Assassin's Creed isn't the sort of franchise to radically reinvent itself, but it's had more experiments than it often gets credit for. Since the series became annualized, each game has tried to introduce some new element unseen in the series so far. In Assassin's Creed 3, it's the naval combat. Lead game designer Steven Masters recently shared some insight to how these ideas go from concept to execution.
"Whenever you take something like the naval combat that's an enormous risk," Masters told Shacknews. "The important thing is just to take the risk for the right reasons. We have strategies within our design process for ensuring that a new feature or an idea is going to work within our core gameplay. Essentially, our core pillars are combat, navigation, and social stealth. Those are the absolute essence of the game. As long as we're building a feature that is going to satisfy or enhance one of those core pillars we know it's a pretty good bet, so it's worth taking the gamble on."
Masters said the naval combat fulfills the combat and navigation pillars, so the team knew it wouldn't be "completely alien" to newcomers. But he said it's important to choose the right goals and not muddy a concept by being too beholden to reality. "If you read about the tactics of this era, translating that into a game is dangerous. These boats would take an hour to set their sails," he said. "It's a process of iteration to get to that point." Inevitably, he says, this means some concepts don't work and are scrapped.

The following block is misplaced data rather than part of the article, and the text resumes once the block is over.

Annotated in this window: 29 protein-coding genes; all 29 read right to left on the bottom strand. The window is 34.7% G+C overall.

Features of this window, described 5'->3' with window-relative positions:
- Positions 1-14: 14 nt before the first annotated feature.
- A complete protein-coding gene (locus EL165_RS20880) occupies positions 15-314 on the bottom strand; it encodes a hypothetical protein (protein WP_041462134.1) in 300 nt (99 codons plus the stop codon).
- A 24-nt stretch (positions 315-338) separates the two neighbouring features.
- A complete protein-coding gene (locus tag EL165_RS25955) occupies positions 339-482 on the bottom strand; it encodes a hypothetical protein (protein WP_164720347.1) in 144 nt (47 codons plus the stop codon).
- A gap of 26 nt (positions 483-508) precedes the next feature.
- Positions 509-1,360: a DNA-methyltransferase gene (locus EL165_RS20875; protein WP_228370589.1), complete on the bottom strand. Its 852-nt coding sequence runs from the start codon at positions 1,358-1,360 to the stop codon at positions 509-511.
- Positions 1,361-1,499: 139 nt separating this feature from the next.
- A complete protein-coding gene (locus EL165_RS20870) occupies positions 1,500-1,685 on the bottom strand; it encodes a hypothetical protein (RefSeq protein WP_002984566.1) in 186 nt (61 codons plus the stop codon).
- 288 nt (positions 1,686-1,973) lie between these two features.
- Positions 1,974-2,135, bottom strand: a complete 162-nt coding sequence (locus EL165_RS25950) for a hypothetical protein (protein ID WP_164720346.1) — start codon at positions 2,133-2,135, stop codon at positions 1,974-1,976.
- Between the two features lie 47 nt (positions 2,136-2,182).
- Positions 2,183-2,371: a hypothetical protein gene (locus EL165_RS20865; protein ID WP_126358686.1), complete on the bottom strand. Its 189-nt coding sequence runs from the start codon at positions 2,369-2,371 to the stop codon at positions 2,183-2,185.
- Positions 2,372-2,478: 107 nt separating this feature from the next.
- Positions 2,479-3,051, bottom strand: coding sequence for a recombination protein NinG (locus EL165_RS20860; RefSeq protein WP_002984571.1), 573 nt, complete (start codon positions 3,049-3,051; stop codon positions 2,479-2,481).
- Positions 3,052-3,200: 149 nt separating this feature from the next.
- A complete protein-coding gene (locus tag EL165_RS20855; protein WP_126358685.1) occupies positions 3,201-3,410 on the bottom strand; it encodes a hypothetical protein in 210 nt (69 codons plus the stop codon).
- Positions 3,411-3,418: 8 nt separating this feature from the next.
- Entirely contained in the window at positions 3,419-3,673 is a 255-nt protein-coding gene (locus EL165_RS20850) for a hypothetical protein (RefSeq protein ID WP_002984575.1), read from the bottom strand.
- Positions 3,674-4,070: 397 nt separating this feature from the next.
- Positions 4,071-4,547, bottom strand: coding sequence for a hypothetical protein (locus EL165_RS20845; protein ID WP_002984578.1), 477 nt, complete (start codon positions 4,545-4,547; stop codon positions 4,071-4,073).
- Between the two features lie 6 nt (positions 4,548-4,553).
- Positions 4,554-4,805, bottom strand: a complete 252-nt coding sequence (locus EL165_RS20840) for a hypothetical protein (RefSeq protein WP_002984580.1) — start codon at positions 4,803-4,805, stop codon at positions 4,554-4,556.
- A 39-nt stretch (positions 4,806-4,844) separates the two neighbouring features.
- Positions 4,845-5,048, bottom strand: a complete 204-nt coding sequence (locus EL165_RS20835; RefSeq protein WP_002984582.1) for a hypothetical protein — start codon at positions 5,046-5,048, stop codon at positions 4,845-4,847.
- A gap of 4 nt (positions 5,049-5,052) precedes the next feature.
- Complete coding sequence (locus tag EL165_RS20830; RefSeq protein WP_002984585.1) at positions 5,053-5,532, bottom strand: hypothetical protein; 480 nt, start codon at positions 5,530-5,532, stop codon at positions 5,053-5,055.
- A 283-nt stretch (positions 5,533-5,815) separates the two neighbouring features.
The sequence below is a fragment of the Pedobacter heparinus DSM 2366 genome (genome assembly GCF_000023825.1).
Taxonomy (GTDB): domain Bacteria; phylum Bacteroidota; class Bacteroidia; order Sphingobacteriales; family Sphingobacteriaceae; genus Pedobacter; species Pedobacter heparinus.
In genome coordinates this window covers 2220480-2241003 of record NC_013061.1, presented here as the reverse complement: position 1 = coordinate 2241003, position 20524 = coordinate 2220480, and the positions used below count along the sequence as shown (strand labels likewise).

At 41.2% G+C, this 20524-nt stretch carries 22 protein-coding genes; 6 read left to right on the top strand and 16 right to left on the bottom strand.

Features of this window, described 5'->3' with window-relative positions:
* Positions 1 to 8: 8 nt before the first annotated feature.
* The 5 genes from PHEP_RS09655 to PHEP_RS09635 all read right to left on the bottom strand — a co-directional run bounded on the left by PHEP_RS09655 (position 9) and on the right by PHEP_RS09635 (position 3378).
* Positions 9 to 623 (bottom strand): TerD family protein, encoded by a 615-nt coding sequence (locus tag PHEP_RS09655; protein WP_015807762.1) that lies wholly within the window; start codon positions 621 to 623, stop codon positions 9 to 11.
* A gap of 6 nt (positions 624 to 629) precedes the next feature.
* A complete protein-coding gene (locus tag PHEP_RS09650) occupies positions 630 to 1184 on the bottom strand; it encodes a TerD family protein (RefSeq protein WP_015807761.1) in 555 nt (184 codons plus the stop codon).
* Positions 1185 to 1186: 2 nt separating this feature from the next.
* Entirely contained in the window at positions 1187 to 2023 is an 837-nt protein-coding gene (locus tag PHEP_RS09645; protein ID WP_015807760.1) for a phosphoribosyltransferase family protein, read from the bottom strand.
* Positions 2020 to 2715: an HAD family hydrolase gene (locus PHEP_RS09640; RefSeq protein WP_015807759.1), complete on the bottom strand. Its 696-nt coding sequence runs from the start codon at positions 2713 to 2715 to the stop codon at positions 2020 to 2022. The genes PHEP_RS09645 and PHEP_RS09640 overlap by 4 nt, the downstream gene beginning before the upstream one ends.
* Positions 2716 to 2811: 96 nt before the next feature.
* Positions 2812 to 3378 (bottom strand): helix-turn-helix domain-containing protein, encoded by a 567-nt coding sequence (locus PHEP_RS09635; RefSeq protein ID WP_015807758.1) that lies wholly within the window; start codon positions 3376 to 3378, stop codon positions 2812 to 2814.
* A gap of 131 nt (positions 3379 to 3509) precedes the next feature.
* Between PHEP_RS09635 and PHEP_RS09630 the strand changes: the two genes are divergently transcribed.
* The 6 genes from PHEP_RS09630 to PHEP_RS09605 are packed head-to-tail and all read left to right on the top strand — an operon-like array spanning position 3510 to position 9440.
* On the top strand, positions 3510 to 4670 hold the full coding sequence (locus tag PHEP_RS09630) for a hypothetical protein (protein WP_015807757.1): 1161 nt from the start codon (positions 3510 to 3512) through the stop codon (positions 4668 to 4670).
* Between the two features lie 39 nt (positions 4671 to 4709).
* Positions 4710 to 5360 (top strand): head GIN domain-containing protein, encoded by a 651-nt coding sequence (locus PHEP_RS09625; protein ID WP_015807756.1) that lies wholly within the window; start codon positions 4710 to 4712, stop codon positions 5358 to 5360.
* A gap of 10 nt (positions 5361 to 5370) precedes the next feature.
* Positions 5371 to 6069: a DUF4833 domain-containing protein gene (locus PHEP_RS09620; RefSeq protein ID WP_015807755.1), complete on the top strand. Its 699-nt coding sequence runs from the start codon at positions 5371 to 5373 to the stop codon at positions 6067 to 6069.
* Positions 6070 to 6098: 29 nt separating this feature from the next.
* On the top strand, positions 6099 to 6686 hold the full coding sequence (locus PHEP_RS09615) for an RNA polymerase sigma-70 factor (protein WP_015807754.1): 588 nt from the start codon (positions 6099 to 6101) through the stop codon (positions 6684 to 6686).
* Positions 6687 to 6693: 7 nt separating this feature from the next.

Designing these new elements is getting harder as ambitions run the risk of outpacing console power. In a generation that's lasting much longer than anyone expected, Masters said they're running into limits, but prefers to look at them as challenges. "The more comfortable and experienced you get on the platform, the more you can squeeze out of it," he said. "When we started [designing naval combat] we were facing an enormous uphill challenge. We were trying to do something that is completely outside the bounds of what our engine is good at. Our engine was built for city architecture and a static landscape that you navigate by free-running, not a physics-based wave simulation that you put giant boats on and have combat across the seas."
He said that if the game were defined by hardware limitations, the team might have shied away from that task. "In a lot of ways, yeah, we're hitting the boundaries of what the machines can do, we're pushing the limits all across the board, but there's always ways to find an approach to the problem." He remarked that these challenges can be a "massive undertaking," but experience on the platform makes it possible.
That said, Ubisoft doesn't seem eager to push out a demo of the naval combat. In my experience with the game, it played better than it appeared from videos, but Masters says the team doesn't want to misrepresent the game. "Packaging a demo that accurately portrays what the game is, we've never felt would be successful," he said. "If we put out a demo that's just the naval combat, for example, we would create confusion that it's just about the boats."
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He does hope, though, that the company's special care put into historical accurate resonates with players -- and he's enjoyed signs that fans appreciate the effort. When the company remarked at a recent PAX Prime panel that they had gotten native Mohawk speakers to play parts, it was met with a cheer.
"It's kind of gratifying that the work we put into preserving not just the history but the culture as well is something that people appreciate," he said. "With Assassin's Creed, it's kind of like a historical vacation in some ways, and you want to get the real flavor of what's happening there. So spending that time and effort and bringing some culture that people aren't necessarily familiar with is very exciting. So it's immensely gratifying to see that people respond and enjoy that."